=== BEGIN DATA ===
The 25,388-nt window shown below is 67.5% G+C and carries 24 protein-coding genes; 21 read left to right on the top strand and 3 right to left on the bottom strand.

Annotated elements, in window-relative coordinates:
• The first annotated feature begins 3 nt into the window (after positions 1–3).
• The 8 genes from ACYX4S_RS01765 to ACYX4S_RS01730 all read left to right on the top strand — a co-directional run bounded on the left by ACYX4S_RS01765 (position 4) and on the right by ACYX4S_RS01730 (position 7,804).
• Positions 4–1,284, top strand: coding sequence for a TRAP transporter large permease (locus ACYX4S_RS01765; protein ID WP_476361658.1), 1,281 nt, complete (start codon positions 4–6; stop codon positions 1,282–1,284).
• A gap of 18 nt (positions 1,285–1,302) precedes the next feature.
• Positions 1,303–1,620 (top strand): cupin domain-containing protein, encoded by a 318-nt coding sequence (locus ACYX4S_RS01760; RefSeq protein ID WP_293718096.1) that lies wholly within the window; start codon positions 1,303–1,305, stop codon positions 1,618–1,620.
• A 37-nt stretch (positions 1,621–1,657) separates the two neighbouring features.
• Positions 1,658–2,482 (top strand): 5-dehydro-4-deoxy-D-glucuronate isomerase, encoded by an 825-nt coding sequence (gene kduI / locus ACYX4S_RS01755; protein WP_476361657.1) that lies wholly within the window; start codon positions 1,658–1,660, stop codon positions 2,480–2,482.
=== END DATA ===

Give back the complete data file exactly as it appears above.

The 25,388-nt window shown below is 67.5% G+C and carries 24 protein-coding genes; 21 read left to right on the top strand and 3 right to left on the bottom strand.

Annotated elements, in window-relative coordinates:
• The first annotated feature begins 3 nt into the window (after positions 1–3).
• The 8 genes from ACYX4S_RS01765 to ACYX4S_RS01730 all read left to right on the top strand — a co-directional run bounded on the left by ACYX4S_RS01765 (position 4) and on the right by ACYX4S_RS01730 (position 7,804).
• Positions 4–1,284, top strand: coding sequence for a TRAP transporter large permease (locus ACYX4S_RS01765; protein ID WP_476361658.1), 1,281 nt, complete (start codon positions 4–6; stop codon positions 1,282–1,284).
• A gap of 18 nt (positions 1,285–1,302) precedes the next feature.
• Positions 1,303–1,620 (top strand): cupin domain-containing protein, encoded by a 318-nt coding sequence (locus ACYX4S_RS01760; RefSeq protein ID WP_293718096.1) that lies wholly within the window; start codon positions 1,303–1,305, stop codon positions 1,618–1,620.
• A 37-nt stretch (positions 1,621–1,657) separates the two neighbouring features.
• Positions 1,658–2,482 (top strand): 5-dehydro-4-deoxy-D-glucuronate isomerase, encoded by an 825-nt coding sequence (gene kduI / locus ACYX4S_RS01755; protein WP_476361657.1) that lies wholly within the window; start codon positions 1,658–1,660, stop codon positions 2,480–2,482.